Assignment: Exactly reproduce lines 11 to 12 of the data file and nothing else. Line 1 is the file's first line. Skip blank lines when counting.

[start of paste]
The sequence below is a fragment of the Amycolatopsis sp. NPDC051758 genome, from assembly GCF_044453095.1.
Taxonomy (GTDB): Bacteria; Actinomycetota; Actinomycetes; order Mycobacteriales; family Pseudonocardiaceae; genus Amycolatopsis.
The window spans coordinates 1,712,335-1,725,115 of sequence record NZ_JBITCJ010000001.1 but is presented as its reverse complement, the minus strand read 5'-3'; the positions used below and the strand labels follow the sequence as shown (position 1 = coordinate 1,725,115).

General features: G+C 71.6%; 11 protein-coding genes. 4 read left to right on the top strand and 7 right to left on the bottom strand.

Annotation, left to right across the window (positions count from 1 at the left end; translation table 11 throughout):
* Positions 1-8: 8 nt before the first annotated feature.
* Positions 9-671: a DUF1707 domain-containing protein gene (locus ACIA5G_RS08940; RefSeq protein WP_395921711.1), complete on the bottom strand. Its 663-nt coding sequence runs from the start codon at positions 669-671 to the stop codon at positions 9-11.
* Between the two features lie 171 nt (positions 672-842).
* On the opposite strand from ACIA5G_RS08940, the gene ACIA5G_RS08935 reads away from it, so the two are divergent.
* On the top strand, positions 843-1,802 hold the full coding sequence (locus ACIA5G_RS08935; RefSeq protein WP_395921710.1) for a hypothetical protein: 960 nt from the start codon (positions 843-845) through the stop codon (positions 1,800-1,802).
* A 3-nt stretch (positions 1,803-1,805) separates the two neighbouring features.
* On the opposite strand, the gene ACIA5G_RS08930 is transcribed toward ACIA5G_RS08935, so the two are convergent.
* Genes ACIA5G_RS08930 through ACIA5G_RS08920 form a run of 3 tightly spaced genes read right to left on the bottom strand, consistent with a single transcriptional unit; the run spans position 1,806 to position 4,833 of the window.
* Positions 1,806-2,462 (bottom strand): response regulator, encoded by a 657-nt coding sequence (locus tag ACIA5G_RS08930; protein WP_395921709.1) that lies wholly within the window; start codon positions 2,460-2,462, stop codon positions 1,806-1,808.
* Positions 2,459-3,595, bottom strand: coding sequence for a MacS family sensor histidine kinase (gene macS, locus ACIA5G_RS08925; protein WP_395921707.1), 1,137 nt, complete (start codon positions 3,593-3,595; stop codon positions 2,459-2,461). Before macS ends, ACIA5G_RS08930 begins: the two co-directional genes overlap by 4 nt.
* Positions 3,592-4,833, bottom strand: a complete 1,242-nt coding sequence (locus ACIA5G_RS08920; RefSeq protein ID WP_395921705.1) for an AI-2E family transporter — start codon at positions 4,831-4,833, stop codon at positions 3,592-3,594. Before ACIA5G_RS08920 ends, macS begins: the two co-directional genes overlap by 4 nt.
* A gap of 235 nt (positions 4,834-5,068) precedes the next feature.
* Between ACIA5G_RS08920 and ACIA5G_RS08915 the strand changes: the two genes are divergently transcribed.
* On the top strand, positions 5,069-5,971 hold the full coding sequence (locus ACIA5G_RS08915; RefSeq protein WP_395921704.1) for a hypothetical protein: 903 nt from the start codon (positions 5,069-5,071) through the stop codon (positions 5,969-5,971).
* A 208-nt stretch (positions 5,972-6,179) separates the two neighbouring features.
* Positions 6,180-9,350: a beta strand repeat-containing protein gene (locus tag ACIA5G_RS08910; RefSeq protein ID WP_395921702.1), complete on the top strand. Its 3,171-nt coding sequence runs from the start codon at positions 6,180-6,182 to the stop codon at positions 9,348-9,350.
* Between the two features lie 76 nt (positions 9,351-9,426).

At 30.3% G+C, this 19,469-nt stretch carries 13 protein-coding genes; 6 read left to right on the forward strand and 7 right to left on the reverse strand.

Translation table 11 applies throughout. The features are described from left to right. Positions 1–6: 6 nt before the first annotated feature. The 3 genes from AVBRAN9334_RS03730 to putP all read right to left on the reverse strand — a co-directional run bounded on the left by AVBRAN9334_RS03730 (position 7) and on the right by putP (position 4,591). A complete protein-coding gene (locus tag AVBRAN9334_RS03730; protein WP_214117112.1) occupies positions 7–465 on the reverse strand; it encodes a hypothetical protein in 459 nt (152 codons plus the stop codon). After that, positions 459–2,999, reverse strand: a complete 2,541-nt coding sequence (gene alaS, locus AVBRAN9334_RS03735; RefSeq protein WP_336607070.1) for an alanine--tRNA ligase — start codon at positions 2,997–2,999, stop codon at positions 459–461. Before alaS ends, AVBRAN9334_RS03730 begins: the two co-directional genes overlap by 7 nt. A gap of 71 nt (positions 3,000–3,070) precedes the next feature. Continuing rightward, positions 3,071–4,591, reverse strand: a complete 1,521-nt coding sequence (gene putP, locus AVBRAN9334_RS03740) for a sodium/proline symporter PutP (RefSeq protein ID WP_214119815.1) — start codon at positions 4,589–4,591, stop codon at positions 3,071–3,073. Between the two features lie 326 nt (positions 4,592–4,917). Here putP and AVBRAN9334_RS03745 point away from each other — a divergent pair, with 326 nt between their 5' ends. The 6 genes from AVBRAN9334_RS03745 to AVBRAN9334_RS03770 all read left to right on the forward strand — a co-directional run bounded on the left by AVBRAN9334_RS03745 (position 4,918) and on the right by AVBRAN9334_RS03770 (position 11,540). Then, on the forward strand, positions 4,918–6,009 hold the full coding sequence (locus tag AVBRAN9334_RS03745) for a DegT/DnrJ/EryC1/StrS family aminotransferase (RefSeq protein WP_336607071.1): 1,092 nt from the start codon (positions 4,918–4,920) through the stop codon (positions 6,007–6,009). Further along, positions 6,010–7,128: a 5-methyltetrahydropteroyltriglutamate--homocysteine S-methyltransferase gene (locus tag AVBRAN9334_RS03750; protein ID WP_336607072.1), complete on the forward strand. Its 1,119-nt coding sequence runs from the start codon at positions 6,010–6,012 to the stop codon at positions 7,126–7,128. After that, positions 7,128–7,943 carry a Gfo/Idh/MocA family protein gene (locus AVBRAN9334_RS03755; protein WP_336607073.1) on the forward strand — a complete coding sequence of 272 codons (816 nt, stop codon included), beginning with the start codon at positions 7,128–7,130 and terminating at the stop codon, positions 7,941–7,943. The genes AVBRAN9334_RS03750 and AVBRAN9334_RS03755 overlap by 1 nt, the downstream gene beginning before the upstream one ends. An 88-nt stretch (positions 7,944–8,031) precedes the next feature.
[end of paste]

* A 3-nt stretch (positions 1,803-1,805) separates the two neighbouring features.
* On the opposite strand, the gene ACIA5G_RS08930 is transcribed toward ACIA5G_RS08935, so the two are convergent.